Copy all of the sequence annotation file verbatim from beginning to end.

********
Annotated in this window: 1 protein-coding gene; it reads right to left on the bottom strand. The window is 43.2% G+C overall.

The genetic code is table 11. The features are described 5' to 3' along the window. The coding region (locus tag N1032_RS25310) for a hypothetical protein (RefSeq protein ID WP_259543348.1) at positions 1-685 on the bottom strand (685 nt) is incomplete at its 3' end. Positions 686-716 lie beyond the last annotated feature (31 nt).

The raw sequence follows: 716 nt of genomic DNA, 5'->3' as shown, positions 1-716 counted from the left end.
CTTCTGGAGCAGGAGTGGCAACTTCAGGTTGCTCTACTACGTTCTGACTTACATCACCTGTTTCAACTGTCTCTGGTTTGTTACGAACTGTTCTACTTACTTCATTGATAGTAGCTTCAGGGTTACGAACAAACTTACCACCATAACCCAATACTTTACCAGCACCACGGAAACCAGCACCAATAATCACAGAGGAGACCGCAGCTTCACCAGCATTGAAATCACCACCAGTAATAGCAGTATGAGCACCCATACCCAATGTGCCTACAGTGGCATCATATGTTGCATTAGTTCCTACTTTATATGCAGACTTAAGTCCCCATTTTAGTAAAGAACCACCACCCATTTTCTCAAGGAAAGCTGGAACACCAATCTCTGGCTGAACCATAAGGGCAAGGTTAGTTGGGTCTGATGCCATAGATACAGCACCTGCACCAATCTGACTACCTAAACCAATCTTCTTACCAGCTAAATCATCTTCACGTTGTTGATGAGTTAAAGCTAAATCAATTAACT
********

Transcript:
Annotated in this window: 1 protein-coding gene; it reads right to left on the bottom strand. The window is 43.2% G+C overall.

The genetic code is table 11. The features are described 5' to 3' along the window. The coding region (locus tag N1032_RS25310) for a hypothetical protein (RefSeq protein ID WP_259543348.1) at positions 1-685 on the bottom strand (685 nt) is incomplete at its 3' end. Positions 686-716 lie beyond the last annotated feature (31 nt).

The raw sequence follows: 716 nt of genomic DNA, 5'->3' as shown, positions 1-716 counted from the left end.
CTTCTGGAGCAGGAGTGGCAACTTCAGGTTGCTCTACTACGTTCTGACTTACATCACCTGTTTCAACTGTCTCTGGTTTGTTACGAACTGTTCTACTTACTTCATTGATAGTAGCTTCAGGGTTACGAACAAACTTACCACCATAACCCAATACTTTACCAGCACCACGGAAACCAGCACCAATAATCACAGAGGAGACCGCAGCTTCACCAGCATTGAAATCACCACCAGTAATAGCAGTATGAGCACCCATACCCAATGTGCCTACAGTGGCATCATATGTTGCATTAGTTCCTACTTTATATGCAGACTTAAGTCCCCATTTTAGTAAAGAACCACCACCCATTTTCTCAAGGAAAGCTGGAACACCAATCTCTGGCTGAACCATAAGGGCAAGGTTAGTTGGGTCTGATGCCATAGATACAGCACCTGCACCAATCTGACTACCTAAACCAATCTTCTTACCAGCTAAATCATCTTCACGTTGTTGATGAGTTAAAGCTAAATCAATTAACT